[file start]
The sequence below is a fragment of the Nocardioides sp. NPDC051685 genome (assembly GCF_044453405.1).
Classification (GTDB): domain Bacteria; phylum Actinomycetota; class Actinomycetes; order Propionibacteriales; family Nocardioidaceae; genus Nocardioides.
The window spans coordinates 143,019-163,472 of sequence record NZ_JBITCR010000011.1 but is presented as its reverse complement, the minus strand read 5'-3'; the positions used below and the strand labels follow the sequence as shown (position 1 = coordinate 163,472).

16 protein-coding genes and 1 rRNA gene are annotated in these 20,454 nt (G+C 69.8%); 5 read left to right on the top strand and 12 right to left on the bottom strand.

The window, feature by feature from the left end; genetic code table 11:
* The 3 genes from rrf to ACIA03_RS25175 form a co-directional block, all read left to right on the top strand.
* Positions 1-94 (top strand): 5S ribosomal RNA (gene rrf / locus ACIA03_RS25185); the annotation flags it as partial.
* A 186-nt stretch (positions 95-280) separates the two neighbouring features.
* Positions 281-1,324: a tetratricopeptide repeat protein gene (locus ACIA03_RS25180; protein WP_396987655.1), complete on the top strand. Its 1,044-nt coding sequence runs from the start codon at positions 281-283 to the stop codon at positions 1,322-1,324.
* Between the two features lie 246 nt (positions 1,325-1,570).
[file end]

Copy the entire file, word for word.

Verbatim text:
The sequence below is a fragment of the Nocardioides sp. NPDC051685 genome (assembly GCF_044453405.1).
Classification (GTDB): domain Bacteria; phylum Actinomycetota; class Actinomycetes; order Propionibacteriales; family Nocardioidaceae; genus Nocardioides.
The window spans coordinates 143,019-163,472 of sequence record NZ_JBITCR010000011.1 but is presented as its reverse complement, the minus strand read 5'-3'; the positions used below and the strand labels follow the sequence as shown (position 1 = coordinate 163,472).

16 protein-coding genes and 1 rRNA gene are annotated in these 20,454 nt (G+C 69.8%); 5 read left to right on the top strand and 12 right to left on the bottom strand.

The window, feature by feature from the left end; genetic code table 11:
* The 3 genes from rrf to ACIA03_RS25175 form a co-directional block, all read left to right on the top strand.
* Positions 1-94 (top strand): 5S ribosomal RNA (gene rrf / locus ACIA03_RS25185); the annotation flags it as partial.
* A 186-nt stretch (positions 95-280) separates the two neighbouring features.
* Positions 281-1,324: a tetratricopeptide repeat protein gene (locus ACIA03_RS25180; protein WP_396987655.1), complete on the top strand. Its 1,044-nt coding sequence runs from the start codon at positions 281-283 to the stop codon at positions 1,322-1,324.
* Between the two features lie 246 nt (positions 1,325-1,570).